Los Angeles Times Examines Pharmaceutical Firms’ Campaigns Against Legislation To Allow Reimportation of Prescription Drugs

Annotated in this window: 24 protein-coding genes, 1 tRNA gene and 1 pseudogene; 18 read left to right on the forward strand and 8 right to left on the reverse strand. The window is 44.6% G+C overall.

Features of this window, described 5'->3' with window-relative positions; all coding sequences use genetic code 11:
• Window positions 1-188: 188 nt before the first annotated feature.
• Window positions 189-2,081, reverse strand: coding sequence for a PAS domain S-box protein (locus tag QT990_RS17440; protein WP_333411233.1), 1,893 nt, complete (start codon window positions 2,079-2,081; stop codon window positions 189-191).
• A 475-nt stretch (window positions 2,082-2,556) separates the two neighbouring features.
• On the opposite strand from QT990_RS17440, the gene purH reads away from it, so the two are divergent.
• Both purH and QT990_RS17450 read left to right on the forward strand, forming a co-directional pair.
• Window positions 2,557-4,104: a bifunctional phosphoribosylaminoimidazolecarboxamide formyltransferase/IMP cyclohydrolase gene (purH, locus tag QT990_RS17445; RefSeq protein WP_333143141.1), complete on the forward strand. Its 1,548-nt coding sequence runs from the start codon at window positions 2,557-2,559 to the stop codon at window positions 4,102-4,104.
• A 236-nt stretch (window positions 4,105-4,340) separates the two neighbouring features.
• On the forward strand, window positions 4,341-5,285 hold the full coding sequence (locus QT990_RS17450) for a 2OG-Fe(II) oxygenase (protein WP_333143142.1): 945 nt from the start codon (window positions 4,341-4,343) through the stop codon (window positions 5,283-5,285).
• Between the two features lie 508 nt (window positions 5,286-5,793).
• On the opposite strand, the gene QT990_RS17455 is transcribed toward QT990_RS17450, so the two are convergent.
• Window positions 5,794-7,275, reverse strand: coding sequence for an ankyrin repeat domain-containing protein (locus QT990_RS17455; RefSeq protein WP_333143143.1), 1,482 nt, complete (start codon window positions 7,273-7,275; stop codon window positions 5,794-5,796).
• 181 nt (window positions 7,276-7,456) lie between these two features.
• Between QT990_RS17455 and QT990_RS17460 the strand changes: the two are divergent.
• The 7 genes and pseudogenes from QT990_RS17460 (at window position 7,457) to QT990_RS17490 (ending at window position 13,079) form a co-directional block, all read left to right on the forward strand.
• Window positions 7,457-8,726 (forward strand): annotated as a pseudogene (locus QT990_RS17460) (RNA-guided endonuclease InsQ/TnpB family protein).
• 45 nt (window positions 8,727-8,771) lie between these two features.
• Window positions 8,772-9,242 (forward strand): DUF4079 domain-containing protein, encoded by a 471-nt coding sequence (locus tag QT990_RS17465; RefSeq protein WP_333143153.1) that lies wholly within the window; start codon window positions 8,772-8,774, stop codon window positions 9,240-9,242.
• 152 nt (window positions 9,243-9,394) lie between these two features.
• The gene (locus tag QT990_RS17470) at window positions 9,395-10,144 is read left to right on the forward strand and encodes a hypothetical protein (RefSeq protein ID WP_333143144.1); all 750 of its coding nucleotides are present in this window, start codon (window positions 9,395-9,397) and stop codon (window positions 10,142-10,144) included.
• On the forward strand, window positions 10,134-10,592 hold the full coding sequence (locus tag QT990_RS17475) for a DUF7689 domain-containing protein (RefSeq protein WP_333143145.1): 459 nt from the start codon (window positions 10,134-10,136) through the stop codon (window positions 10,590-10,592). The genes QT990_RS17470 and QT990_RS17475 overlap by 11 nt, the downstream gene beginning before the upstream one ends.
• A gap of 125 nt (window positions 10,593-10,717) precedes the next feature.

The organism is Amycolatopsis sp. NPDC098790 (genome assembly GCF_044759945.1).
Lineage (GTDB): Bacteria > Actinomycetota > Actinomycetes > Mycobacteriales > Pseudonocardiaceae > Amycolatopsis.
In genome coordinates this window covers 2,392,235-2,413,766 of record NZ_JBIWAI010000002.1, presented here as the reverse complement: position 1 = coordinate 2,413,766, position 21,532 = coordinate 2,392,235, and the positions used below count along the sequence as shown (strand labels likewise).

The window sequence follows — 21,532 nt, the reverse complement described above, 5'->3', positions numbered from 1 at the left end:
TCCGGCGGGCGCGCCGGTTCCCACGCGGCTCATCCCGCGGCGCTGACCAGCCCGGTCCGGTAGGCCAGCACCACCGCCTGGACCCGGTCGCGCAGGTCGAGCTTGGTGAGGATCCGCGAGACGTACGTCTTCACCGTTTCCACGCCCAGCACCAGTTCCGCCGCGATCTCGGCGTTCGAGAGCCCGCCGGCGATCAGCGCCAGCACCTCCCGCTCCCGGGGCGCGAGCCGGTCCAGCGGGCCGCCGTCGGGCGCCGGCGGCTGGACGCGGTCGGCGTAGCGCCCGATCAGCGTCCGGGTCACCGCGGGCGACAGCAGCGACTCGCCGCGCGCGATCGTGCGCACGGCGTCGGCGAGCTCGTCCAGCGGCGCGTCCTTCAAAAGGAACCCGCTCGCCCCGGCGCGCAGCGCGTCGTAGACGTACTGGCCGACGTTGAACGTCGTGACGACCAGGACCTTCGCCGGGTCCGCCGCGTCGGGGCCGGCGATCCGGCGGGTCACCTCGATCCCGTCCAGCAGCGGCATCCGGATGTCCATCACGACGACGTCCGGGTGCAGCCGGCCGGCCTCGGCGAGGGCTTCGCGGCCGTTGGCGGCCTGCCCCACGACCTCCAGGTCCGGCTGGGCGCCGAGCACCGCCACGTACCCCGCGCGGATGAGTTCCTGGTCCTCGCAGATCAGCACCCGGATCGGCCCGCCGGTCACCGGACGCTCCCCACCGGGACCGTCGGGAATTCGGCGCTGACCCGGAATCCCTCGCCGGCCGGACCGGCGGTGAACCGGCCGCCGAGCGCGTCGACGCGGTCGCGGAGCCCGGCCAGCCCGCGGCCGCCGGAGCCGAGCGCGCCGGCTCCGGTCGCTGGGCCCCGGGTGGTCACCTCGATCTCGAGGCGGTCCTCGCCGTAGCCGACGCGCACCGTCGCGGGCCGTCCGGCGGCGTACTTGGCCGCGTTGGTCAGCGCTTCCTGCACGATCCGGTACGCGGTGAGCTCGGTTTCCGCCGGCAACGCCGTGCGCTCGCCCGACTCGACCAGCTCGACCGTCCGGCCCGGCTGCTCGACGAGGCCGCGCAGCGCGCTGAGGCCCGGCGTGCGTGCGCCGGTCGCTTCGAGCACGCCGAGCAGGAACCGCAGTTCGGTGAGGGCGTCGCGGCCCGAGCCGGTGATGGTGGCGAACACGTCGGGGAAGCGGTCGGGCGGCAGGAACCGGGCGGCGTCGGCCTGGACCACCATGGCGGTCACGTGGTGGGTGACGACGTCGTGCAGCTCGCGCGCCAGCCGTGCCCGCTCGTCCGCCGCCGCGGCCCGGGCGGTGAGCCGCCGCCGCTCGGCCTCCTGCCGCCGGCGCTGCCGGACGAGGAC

The Los Angeles Times on Sunday looked at drug companies' lobbying efforts against some state measures to allow the importation of lower-priced, U.S.-made prescription drugs from Canada. Drug makers have financed "altruistic-sounding" lobbying groups, such as Cures, in an effort to "kill a flood of legislation" -- including four measures being voted on this week and 14 others currently under consideration in the state -- that "would ease the way for drug imports from Canada," the Times reports. Several pharmaceutical firms have "aggressively courted" Latino health advocacy groups in part by offering them funding, leading some groups -- such as the California Latino Medical Association -- to break with most other medical groups by opposing reimportation legislation, according to the Times. "We have had pharmaceutical companies indirectly state that they would be interested in funding our programs, but at the same time, they have a concern that they be able to participate in the policy decision-making process," Lupe Alonzo-Diaz, executive director of the Latino Coalition for a Healthy California, said, adding that the group does not accept such funds. Drug makers also have sponsored events "all over Sacramento to warn about what they call the dangers of imported drugs," and some pharmaceutical firm-sponsored groups have employed public relations firms to promote their anti-reimportation messages, the Times reports. In addition, pharmaceutical companies have donated $327,000 to the campaigns of Gov. Arnold Schwarzenegger (R) and some legislators, according to the Foundation for Taxpayer and Consumer Rights (Salladay/Rau, Los Angeles Times, 5/23).This is part of the California Healthline Daily Edition, a summary of health policy coverage from major news organizations. Sign up for an email subscription.